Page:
Boning Up on What is New with Calcium

Abstract & Commentary

By Ralph R. Hall, MD, FACP, FACSM, Professor of Medicine Emeritus, University of Missouri, Kansas City School of Medicine. Dr. Hall reports no financial relationship relevant to this field of study.

Synopsis: This study does not support the hypothesis that high calcium intake increases coronary artery calcification

Source: Samelson EJ, et al. Calcium intake is not associated with increased coronary artery calcification: The Framingham study. Am J Clin Nutr 2012;96:1274-1280.

Adequate calcium intake is known to protect the skeleton. However, studies have reported adverse effects of calcium supplementation on vascular events that have raised widespread concern.

The authors assessed the association between calcium intake (from diet and supplements) and coronary artery calcification, which is a measure of atherosclerosis that predicts risk of ischemic heart disease independent of other risk factors.

The study was an observational, prospective cohort study. Participants included 690 women and 588 men in the Framingham Offspring Study (mean age: 60 years; range, 36-83 years) who attended clinic visits and completed food frequency questionnaires in 1998-2001 and underwent computed tomography scans in 2002-2005.

The mean age-adjusted coronary artery-calcification Agatston score decreased with increasing calcium intake, and the trend was not significant after adjusting for age, body mass index, smoking, alcohol consumption, vitamin D supplement use, energy intake, and, for women, menopause status and estrogen use. Agatston scores were 2.36, 2.52, 2.16, and 2.39 (P trend = 0.74), respectively, with an increasing quartile of total calcium intake in women and 4.32, 4.39, 4.19, and 4.37 (P trend = 0.94) in men, respectively. Results were similar for dietary calcium and calcium supplement use.

The study does not support the hypothesis that calcium intake increases coronary artery calcification, which is an important measure of atherosclerosis burden. The evidence is not sufficient to modify current recommendations for calcium intake to protect skeletal health with respect to vascular calcification risk.


Bolland et al published several articles using subgroup post hoc analysis in major medical journals from a randomized, placebo-controlled trial designed to evaluate fracture outcomes. In these post hoc analysis groups, it was noted that there was a marked increase in myocardial infarctions in women who took supplements of 1000 mg of calcium citrate relative to placebo.1 Further studies suggested supplemental calcium was associated with increased vascular calcium scores.2,3 Following this study. there was widespread news commentary regarding the potential dangers of calcium supplementation.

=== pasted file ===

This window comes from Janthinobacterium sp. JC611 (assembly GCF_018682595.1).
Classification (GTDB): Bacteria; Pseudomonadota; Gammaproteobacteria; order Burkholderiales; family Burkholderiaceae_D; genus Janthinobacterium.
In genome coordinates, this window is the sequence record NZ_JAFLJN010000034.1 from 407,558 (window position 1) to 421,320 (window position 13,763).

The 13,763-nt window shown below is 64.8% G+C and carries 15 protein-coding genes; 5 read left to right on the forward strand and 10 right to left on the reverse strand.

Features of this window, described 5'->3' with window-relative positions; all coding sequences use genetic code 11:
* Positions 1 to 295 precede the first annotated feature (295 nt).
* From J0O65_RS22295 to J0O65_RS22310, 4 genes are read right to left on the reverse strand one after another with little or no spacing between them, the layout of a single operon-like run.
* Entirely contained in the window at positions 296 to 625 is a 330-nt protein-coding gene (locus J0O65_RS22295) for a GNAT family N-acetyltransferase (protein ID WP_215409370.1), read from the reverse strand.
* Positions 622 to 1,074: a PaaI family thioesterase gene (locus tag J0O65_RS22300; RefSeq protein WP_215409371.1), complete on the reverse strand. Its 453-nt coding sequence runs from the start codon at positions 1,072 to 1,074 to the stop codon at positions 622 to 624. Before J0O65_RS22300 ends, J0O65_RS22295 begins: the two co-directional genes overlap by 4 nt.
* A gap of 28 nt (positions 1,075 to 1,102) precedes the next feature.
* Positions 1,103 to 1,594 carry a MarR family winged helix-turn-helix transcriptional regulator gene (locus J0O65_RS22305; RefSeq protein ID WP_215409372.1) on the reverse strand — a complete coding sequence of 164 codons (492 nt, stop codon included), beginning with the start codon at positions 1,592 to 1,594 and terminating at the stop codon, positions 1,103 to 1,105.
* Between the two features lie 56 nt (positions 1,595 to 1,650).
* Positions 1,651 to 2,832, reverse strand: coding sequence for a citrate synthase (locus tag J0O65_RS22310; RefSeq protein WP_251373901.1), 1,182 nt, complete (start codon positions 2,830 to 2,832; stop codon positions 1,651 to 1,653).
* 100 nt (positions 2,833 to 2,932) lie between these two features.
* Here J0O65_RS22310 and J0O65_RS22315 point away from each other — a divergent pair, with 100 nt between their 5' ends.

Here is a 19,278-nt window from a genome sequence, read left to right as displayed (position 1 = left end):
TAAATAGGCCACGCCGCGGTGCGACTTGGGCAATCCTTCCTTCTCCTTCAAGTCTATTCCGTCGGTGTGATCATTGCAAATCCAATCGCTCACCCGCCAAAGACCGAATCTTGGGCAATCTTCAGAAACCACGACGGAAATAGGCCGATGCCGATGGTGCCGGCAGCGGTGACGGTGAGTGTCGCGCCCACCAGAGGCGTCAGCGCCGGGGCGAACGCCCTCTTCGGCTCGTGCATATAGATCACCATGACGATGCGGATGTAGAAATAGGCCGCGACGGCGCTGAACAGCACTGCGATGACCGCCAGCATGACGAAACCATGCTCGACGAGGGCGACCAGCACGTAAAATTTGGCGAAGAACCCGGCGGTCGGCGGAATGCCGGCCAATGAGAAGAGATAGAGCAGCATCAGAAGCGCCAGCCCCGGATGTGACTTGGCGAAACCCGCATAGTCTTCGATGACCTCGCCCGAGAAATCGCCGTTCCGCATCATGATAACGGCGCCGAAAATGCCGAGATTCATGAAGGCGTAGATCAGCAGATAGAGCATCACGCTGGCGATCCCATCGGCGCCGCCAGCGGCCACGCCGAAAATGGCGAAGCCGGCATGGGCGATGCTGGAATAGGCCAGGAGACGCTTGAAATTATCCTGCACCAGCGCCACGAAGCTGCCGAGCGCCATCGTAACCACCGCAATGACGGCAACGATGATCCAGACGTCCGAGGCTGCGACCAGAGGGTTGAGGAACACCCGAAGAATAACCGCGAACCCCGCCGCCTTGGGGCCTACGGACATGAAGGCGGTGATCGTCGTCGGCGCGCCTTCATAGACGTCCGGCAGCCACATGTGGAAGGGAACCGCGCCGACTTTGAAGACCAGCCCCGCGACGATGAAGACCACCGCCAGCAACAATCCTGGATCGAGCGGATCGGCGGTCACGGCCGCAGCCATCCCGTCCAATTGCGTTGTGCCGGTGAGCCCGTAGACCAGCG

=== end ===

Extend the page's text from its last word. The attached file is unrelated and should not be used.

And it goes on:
Other researchers advised caution in interpreting the post hoc subgroup analysis and noted that they should be hypothesis generating rather than being considered conclusive. In the Letters to the Editor section of the American Journal of Clinical Nutrition, Bolland et al stated, “Because these analysis were exploratory post hoc subgroup analysis, the results should be treated cautiously and as “hypothesis generating.’”4

Still, there remained doubt about continuing to recommend calcium supplements. The Samelson et al study, however, is reassuring. The mean total calcium intake in women was 1185 mg/d, with 425 mg from supplements. The mean calcium intake in men was 797 mg/d, with 94 mg from supplements.

Samelson et al note that osteoporosis and atherosclerosis are leading causes of mortality in the Western world. There is growing evidence suggesting an association between vascular calcification and skeletal fragility that is independent of age and other risk factors. Postmenopausal women with bone loss have the greatest progression of vascular calcification,5,6 and the incidence of cardiovascular events is greater in women with lower bone mass and men with higher levels of bone resorption.

It is preferable to obtain calcium and vitamin D intake from the diet alone. However, it may be difficult for older individuals to limit their calcium and vitamin intake because of their decreased need for calories.

Vitamin D intake from diet has just been made easier with the FDA’s approval to allow vitamin D in bread. Their new guidelines will allow 400 IU in three slices of bread.7


1. Bolland MJ, et al. Vascular events in healthy older women receiving calcium supplementation. BMJ 2008; 336:262-266.

2. Bolland MJ, et al. Effect of calcium supplements on risk of myocardial infarction and cardiovascular events: Meta-analysis. BMJ 2010;341:c3691.

3. Bolland MJ, et al. Calcium supplements with or without vitamin D and risk of cardiovascular events: Reanalysis of the Women’s Health Initiative limited access dataset and meta-analysis. BMJ 2011;342:d2040.

4. Bolland MJ, et al. Reply to RT Chlebowski et al. Am J Clin Nutr 2012;95:259.

5. Hak AE, et al. Progression of aortic calcification is associated with metacarpal bone loss during menopause: A population-based longitudinal study. Arterioscler Thromb Vasc Biol 2000;20:1926-1931.

6. Kiel DP, et al. Bone loss and the progression of abdominal aortic calcification over a 25 year period: The Framingham Heart Study. Calcif Tissue Int 2001;68:271-276.

7. Food and Drug Administration. Food additives permitted for direct addition to food for human consumption; Vitamin D2. Federal Register, August 29, 2012.